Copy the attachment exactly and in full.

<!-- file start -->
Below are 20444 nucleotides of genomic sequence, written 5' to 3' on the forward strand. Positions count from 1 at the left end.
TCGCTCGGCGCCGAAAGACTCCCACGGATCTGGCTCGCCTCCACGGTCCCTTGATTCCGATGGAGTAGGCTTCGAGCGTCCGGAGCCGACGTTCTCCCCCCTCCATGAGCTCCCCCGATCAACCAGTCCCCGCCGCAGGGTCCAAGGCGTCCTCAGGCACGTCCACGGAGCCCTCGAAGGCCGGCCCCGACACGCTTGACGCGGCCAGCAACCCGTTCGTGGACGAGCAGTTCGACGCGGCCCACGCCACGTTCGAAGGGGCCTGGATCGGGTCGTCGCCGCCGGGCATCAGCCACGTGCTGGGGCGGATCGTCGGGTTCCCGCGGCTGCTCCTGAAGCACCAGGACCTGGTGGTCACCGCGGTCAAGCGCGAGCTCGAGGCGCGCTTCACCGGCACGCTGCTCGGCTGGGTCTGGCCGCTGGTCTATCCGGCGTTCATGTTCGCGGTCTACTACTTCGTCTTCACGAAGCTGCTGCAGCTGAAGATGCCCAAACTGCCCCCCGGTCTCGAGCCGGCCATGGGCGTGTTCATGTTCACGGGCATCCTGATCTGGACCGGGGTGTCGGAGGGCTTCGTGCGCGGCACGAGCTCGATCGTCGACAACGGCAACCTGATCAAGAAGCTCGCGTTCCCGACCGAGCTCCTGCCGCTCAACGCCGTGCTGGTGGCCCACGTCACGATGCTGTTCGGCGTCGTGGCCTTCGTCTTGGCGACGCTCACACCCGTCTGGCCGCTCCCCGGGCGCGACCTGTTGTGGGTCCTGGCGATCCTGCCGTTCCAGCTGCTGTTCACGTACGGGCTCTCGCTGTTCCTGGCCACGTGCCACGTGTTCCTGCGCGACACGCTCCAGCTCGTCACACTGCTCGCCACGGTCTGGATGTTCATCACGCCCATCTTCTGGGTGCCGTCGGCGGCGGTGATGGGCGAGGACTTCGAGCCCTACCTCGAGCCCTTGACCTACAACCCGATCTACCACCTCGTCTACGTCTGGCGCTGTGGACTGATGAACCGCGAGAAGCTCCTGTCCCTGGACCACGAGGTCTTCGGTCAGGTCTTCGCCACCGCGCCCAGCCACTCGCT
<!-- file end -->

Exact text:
Below are 20444 nucleotides of genomic sequence, written 5' to 3' on the forward strand. Positions count from 1 at the left end.
TCGCTCGGCGCCGAAAGACTCCCACGGATCTGGCTCGCCTCCACGGTCCCTTGATTCCGATGGAGTAGGCTTCGAGCGTCCGGAGCCGACGTTCTCCCCCCTCCATGAGCTCCCCCGATCAACCAGTCCCCGCCGCAGGGTCCAAGGCGTCCTCAGGCACGTCCACGGAGCCCTCGAAGGCCGGCCCCGACACGCTTGACGCGGCCAGCAACCCGTTCGTGGACGAGCAGTTCGACGCGGCCCACGCCACGTTCGAAGGGGCCTGGATCGGGTCGTCGCCGCCGGGCATCAGCCACGTGCTGGGGCGGATCGTCGGGTTCCCGCGGCTGCTCCTGAAGCACCAGGACCTGGTGGTCACCGCGGTCAAGCGCGAGCTCGAGGCGCGCTTCACCGGCACGCTGCTCGGCTGGGTCTGGCCGCTGGTCTATCCGGCGTTCATGTTCGCGGTCTACTACTTCGTCTTCACGAAGCTGCTGCAGCTGAAGATGCCCAAACTGCCCCCCGGTCTCGAGCCGGCCATGGGCGTGTTCATGTTCACGGGCATCCTGATCTGGACCGGGGTGTCGGAGGGCTTCGTGCGCGGCACGAGCTCGATCGTCGACAACGGCAACCTGATCAAGAAGCTCGCGTTCCCGACCGAGCTCCTGCCGCTCAACGCCGTGCTGGTGGCCCACGTCACGATGCTGTTCGGCGTCGTGGCCTTCGTCTTGGCGACGCTCACACCCGTCTGGCCGCTCCCCGGGCGCGACCTGTTGTGGGTCCTGGCGATCCTGCCGTTCCAGCTGCTGTTCACGTACGGGCTCTCGCTGTTCCTGGCCACGTGCCACGTGTTCCTGCGCGACACGCTCCAGCTCGTCACACTGCTCGCCACGGTCTGGATGTTCATCACGCCCATCTTCTGGGTGCCGTCGGCGGCGGTGATGGGCGAGGACTTCGAGCCCTACCTCGAGCCCTTGACCTACAACCCGATCTACCACCTCGTCTACGTCTGGCGCTGTGGACTGATGAACCGCGAGAAGCTCCTGTCCCTGGACCACGAGGTCTTCGGTCAGGTCTTCGCCACCGCGCCCAGCCACTCGCT